Words by Alice Stevens

“In an ideal world we would all learn in childhood to love ourselves. We would grow, being secure in our worth and value, spreading love wherever we went, letting our light shine. If we did not learn self-love in our youth, there is still hope. The light of love is always in us, no matter how cold the flame. It is always present, waiting for the spark to ignite, waiting for the heart to awaken and call us back to the first memory of being the life force inside a dark place waiting to be born – waiting to see the light” – bell hooks (2000)

With Valentine’s Day quickly approaching, what better way to celebrate than reading a book literally all about love! Sadly passing away on the 15th of December 2021, bell hooks was one of the worlds most phenomenal intersectional feminists, activists and scholars. Writing over 40 books in her lifetime, hooks possessed a razor-sharp intellect with a formidable ability to articulate meanings and emotions through her use of language and critiques of our social world. As a cultural critic, hooks is known for her work surrounding intersectionality, race, gender and sexuality – challenging the beliefs, misconceptions and whitewashing of our social world, and All About Love is no exception. This book has risen to one of my favourite reads of all time as it is just so accessible. In essence, I could talk for hours about the lessons of love hooks provides, but alas, I must abide by the word limits. 

Like the romantic princess movie’s most of us watched throughout our childhood, love seems to have one heteronormative narrative: girl meets boy (otherwise known as ‘the one’), girl falls in love with said boy, they live happily ever after – free from all conflict and pain – the end. As adults, not only does this leave us feeling robbed and disheartened, it is solely a false indoctrination of love itself. Internalising love in this manner only impacts how we connect with one another, ourselves and our spirituality. hooks defines love as “the will to extend one’s self for the purpose of nurturing one’s own or another’s spiritual growth.” I absolutely adore this definition because of the power it wields.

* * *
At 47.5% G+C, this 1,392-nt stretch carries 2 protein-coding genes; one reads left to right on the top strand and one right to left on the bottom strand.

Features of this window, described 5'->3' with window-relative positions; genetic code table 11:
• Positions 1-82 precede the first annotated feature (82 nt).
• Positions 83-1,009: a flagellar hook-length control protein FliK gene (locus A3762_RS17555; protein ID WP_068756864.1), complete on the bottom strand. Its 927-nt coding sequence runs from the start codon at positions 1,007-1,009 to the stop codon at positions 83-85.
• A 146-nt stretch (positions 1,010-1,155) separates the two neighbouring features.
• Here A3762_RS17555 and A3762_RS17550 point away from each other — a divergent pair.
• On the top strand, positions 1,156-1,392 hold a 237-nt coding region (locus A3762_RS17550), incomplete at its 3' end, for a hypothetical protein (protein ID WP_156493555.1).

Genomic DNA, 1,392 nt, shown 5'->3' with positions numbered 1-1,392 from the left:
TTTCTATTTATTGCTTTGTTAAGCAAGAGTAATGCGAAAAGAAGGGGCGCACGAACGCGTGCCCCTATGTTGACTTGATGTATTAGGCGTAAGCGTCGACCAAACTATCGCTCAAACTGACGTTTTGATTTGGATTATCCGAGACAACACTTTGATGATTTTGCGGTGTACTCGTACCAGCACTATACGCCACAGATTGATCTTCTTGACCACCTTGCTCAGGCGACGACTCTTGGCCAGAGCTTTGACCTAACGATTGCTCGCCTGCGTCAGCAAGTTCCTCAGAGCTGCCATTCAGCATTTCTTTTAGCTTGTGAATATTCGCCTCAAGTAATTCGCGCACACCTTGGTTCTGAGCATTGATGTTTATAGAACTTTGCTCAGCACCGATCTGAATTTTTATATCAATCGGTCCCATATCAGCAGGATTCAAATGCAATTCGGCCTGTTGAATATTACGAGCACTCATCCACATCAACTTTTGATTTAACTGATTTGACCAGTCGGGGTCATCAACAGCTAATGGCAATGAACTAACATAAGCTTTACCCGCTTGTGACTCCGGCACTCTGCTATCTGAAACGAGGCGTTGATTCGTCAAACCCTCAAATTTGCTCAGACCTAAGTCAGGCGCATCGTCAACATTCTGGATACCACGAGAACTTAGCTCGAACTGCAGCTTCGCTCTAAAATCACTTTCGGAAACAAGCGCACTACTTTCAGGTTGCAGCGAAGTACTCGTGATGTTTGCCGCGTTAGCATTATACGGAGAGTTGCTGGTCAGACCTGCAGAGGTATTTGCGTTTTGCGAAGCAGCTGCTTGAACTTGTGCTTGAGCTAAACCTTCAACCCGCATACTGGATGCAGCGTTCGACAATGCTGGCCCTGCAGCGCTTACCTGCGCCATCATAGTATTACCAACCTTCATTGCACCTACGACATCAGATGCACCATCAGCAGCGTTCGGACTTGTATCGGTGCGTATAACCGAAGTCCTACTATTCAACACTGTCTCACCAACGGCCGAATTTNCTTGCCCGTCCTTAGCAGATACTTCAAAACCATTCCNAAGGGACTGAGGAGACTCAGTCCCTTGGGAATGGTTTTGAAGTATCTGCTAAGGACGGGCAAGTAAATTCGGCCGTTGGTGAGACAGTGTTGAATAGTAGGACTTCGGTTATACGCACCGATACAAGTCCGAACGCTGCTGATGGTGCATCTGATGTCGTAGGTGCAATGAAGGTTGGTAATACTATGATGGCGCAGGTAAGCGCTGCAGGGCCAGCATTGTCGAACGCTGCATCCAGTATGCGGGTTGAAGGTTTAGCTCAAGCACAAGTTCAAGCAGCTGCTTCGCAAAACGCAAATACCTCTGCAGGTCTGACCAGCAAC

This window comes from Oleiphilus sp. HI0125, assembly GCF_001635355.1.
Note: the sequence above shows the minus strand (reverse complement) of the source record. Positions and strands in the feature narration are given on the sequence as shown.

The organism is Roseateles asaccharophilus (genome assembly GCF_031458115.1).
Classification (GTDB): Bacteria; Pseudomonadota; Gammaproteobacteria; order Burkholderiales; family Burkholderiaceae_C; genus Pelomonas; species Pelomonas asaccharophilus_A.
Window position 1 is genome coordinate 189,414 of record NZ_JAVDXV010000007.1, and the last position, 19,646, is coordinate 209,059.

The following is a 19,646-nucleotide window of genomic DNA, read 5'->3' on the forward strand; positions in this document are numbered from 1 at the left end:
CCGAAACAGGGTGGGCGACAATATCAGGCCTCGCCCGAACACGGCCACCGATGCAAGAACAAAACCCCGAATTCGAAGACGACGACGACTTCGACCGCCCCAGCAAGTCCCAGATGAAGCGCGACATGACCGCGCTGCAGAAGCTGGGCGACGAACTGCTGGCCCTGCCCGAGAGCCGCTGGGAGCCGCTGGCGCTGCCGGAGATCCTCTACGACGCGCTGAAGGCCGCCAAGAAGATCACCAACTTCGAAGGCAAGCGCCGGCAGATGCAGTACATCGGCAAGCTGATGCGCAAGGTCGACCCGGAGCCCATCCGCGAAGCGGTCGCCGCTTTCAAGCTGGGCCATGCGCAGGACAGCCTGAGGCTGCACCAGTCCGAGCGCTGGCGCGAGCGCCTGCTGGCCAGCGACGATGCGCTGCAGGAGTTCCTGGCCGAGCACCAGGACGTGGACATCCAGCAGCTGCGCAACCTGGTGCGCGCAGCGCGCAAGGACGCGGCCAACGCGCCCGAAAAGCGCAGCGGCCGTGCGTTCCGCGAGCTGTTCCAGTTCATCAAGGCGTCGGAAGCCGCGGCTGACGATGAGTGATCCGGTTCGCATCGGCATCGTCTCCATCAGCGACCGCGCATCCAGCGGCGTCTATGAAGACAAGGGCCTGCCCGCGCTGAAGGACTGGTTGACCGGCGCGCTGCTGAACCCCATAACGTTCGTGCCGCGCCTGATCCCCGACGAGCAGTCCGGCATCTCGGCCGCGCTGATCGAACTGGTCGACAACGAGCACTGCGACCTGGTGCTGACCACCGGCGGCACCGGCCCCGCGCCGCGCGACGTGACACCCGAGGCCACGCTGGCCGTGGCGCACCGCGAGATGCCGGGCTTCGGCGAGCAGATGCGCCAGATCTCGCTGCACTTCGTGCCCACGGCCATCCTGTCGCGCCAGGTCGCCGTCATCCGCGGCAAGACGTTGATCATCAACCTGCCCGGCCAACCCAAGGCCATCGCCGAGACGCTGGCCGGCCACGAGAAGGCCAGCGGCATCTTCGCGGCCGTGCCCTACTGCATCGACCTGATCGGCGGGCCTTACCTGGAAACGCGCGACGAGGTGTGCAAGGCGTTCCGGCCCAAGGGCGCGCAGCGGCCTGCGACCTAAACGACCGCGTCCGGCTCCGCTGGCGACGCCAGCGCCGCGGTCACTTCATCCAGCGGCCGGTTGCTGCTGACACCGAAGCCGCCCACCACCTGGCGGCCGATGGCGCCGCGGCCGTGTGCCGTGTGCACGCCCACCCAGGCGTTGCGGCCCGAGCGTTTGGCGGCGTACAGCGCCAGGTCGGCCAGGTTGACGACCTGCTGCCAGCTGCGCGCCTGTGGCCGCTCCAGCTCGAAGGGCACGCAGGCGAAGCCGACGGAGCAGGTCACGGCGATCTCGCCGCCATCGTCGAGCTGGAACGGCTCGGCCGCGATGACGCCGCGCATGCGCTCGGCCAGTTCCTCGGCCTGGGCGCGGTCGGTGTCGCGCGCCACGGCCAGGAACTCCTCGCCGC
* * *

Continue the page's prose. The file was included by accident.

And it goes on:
An important aspect of the book is her stance on family bonds and childhood. For instance, we learn at an early age that love is either punitive or rewarding. Love is given by parents when you do something right, or it is taken away when you do something wrong. We find love difficult to conceptualise because our social world has constructed love through strict societal pressures and lies since childhood. Instead, we should teach children the importance of responsibility rather than punitive punishment. Punishment does not have to be punitive, i.e. if a child breaks a glass, instead of hitting the child, we should ask them to clean up the mess, and/or repair it, and try and replace it. This proactive method means that children begin to understand that they can make amends and restore things back to their natural order. Therefore, we can see a pattern — learning how to make amends instead of punitive forms of the punishment increases intimacy and forgiveness, thus reducing anger, isolation and fear.

“Parents who come from unloving homes have never learned how to love and cannot create loving home environments or see them as realistic when watching them on television. The reality they are most familiar with and trust is the one they knew intimately.”

Thus, my three main takeaways from this book are:

  1. There can be no love without justice
  2. Self-love cannot flourish in isolation
  3. Abuse irreparably undermines bonds

The premise of this book is essentially a question: What is love and how can we better understand it? hooks asserted that our everlasting search for emotional connection paired with our societies failure to provide an efficient model for learning love only misguides us. As a society, we are driven by the quest to find love, and although we are fixated on love, we are tragically still loveless beings. Instead, hook believes that we must reclaim love by viewing it as an ethic and a verb, where  “love is an action never simply a feeling.” Love requires work, a combination of daily attention, care and responsibility that will allow us to improve our relationships with others, and ultimately, our wider social world.

If you have never read bell hooks before, I highly recommend this wise book as a first read. All About Love will change how you think about love, our social world and one another. It’s definitely a book that will stay with me for a lifetime.

Categories: Arts In Review

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